Sense has detected an installation issue: deleting all info really necessary?

So I got an email this morning about a possible issue:

One (or both) of the sensors may not be fully closed or may have partially opened when the panel cover was replaced.

To fix this, the sensors’ position needs to be adjusted such that the handle/trigger end of the sensor won’t be disturbed by other wires or the electrical panel cover. Without fixing this setup issue, Sense will not be able to correctly identify devices.

Makes sense now why there was no new devices detected.
I opened up everything and re-routed some cables an re positioned the CT clamps.

The next step is:

After this issue is resolved, you should conduct a full data reset via Settings > My Home > Sense Monitor > Reset Data. This will clear all historical data and learned devices from your account. However, this will allow device detection to begin with a clean slate and will allow a more accurate detection process moving forward.

I have no problem with re-learning all devices.
But why delete all the used/generated kWh info for the last months (I had to re install and lost years of collected information.)

Could somebody explain to me why that would interfere with the renewed detection of the devices ?

I think that the only ones who could offer an exact reason would be the Sense employees as I have scoured the community for a reason. I could actually only find one response from Ryan which was basically, “what you hope to gain by doing so?

Here’s my two cents as to why it might be. I have a couple ideas. First let give two examples. We all have seen Googles ReCapcha. In the case of ReCapcha Google knows the answer to 2 of the 3 entries. It wants you to help with the 3rd. If you get the two known entries correct then it doesn’t matter what you pick as the third it will let you through. But the idea here is that a large percentage of the population will pick the correct one. Google then sees a 90% rate on the item in question being identified as whatever it was they asked you to identify. Normally these are objects that Google wants to then use for Self Driving AI or Maps recognition (notice how most are crosswalks, buses, bikes, signal lights etc.) This process isn’t machine learning, it’s people learning and purely statistical. The answer is then used in Machine Learning later on to develop the model and predictive algorithm for the services they offer. The key here is that the data used to determine the truth was thousands, if not millions, of people. There doesn’t need to be outlier protections because statistically it’s correctly identified.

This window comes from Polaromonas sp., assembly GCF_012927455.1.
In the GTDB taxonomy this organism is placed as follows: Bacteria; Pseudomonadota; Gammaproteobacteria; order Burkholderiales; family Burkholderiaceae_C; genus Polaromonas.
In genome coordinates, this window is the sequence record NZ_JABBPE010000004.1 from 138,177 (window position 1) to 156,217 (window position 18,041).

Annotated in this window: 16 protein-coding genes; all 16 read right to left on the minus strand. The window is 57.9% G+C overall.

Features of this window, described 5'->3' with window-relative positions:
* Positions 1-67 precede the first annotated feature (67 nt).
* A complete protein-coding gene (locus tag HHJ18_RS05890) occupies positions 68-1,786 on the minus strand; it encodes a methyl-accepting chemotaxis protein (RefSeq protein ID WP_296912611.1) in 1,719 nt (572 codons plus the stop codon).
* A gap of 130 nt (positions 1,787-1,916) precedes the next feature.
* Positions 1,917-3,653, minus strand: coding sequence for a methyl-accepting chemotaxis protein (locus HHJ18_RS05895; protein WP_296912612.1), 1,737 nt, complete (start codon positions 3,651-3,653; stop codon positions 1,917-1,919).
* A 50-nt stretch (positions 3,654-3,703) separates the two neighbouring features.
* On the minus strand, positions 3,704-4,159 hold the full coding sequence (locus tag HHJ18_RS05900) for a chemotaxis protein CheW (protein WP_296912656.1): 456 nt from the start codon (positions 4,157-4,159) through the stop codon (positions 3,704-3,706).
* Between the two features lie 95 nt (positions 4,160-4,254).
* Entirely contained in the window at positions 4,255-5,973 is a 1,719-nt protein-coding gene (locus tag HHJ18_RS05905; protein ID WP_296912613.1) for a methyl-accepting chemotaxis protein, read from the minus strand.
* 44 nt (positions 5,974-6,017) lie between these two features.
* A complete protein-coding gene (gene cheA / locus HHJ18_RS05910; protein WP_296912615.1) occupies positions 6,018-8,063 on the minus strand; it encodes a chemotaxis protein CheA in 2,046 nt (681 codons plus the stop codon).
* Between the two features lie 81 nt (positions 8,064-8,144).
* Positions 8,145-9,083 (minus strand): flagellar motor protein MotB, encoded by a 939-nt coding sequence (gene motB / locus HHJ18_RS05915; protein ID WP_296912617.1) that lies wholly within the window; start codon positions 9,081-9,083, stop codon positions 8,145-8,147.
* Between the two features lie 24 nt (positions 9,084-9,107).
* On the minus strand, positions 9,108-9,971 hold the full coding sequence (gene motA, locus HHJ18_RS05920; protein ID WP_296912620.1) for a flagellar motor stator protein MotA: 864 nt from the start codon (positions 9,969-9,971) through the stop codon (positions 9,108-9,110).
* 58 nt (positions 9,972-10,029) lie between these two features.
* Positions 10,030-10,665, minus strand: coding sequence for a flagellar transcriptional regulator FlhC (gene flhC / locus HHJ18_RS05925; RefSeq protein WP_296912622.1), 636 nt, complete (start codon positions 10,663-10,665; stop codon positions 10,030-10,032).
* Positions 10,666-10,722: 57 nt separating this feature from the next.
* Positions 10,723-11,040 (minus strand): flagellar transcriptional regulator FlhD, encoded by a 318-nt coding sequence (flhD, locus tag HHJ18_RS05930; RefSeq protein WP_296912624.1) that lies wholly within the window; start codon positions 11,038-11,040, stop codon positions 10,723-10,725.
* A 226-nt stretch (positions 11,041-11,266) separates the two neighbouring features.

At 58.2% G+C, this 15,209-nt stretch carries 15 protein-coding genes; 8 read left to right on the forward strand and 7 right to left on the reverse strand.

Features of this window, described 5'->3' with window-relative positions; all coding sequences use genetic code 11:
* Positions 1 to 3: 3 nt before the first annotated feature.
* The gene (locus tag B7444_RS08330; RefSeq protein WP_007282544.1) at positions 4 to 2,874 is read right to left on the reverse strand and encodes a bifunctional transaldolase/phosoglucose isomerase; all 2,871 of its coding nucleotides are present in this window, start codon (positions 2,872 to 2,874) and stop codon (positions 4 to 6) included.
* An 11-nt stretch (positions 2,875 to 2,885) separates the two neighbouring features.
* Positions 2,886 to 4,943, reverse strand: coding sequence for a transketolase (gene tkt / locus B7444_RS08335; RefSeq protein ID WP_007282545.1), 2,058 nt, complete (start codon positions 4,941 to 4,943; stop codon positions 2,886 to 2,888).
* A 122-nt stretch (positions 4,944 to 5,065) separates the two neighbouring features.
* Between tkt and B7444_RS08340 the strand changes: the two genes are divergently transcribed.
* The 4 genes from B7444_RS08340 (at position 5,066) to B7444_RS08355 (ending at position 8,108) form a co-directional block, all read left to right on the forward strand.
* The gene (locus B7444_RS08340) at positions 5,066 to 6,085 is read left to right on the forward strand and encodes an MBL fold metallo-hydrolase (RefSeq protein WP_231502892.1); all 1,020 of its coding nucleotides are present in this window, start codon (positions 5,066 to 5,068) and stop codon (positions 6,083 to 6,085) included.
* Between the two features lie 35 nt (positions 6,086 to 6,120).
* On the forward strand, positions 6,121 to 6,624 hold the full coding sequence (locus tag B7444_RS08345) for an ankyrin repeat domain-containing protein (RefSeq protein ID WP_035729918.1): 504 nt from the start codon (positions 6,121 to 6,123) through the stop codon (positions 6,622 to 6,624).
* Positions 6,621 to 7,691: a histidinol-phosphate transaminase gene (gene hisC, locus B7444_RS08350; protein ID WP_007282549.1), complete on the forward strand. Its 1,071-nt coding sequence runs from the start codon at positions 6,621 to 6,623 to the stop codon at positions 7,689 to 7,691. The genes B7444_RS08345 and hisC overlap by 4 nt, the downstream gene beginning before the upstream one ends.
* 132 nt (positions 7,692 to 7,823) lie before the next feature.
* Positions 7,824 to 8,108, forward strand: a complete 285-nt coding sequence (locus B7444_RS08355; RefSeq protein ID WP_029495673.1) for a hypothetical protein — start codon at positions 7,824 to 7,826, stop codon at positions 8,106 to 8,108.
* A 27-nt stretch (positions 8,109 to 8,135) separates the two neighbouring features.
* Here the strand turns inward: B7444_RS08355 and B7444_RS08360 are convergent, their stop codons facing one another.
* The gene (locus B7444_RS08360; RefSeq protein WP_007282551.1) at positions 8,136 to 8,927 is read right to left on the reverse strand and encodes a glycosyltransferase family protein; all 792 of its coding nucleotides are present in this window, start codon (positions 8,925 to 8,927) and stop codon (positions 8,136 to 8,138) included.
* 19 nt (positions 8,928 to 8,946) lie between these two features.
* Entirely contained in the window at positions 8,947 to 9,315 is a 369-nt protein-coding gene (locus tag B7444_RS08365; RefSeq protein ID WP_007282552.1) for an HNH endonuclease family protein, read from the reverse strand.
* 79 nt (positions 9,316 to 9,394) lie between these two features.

Now when you do machine learning with data from a customer or “time” you often have to build in algorithms that detect anomalous data. It’s critical that this be done otherwise the anomalous data can skew and mislead the training process of the machine learning algorithm resulting in longer training times, less accurate models and ultimately poor results. Sense doesn’t rely on people to determine what is a truth, it relies on the models and predictive algorithms of huge amounts of data. What happened with you was that Sense detected the anomaly and alerted you. The data that your monitor was providing would have, most likely, been considered a “Collective Outlier” as the values as a collection deviate significantly from the entire data set of all Sense monitors, but the values of the individual data points are not themselves anomalous in either a contextual or global sense.

So there’s the two examples and here’s my guess as to why they want you to reset.

  • The old data has been capped as anomalous and therefore it’s just a bunch of useless data that’s expensive (over time) and taking up space. The two most common ways to handle this data is to drop it or cap it. Because the data has been flagged it’s removed from the data set (capped) and provides no value to the training. I would assume that all your data from the detection date prior was capped since they probably don’t know when the anomaly first occurred.
  • The averages, which probably aren’t any form of intelligence or learning, could be skewed for a while. If for example Sense uses a 12 month rolling reset for the annual usage numbers then a year from now it would be correct. Until then it would contain inaccurate data. If they take an average based on lifetime of the account then it could be a long time before the correct averages are shown. It could also be that these numbers will skew Sense’s ability to average many customers in the same area, etc.

So my assumption is that the request for you to reset the data is more because they want you to, rather than you needing to. They want you to take the initiative to clean up the mess that they have in their database which is now unusable. If it was my app, I would rather drop it over capping it and I think that’s what they are asking of you.

I could be totally wrong here, but there’s no other explanation that I could find and I had a 3 hour drive back home tonight to think about “why”… This was my best guess.


Resetting is obviously up to you, but we recommend it since detection and usage data is going to be inaccurate and may inhibit a smooth detection process after the open CT is fixed. I spoke with some folks internally, and @DevOpsTodd is pretty much spot on with his hypothesis.

My understanding was that if there’s a CT issue, we regard all historical data as potentially inaccurate (flagged, as @DevOpsTodd mentioned) which can also impact rolling calculations and other in-app visuals or comparisons. I’d typically recommend that prior to a reset, you export historical production and consumption data via a .csv export just so you have a back-up of it.


One thing I did when I did my last reset (for a different reason) - did an hourly data download of all my previous history.

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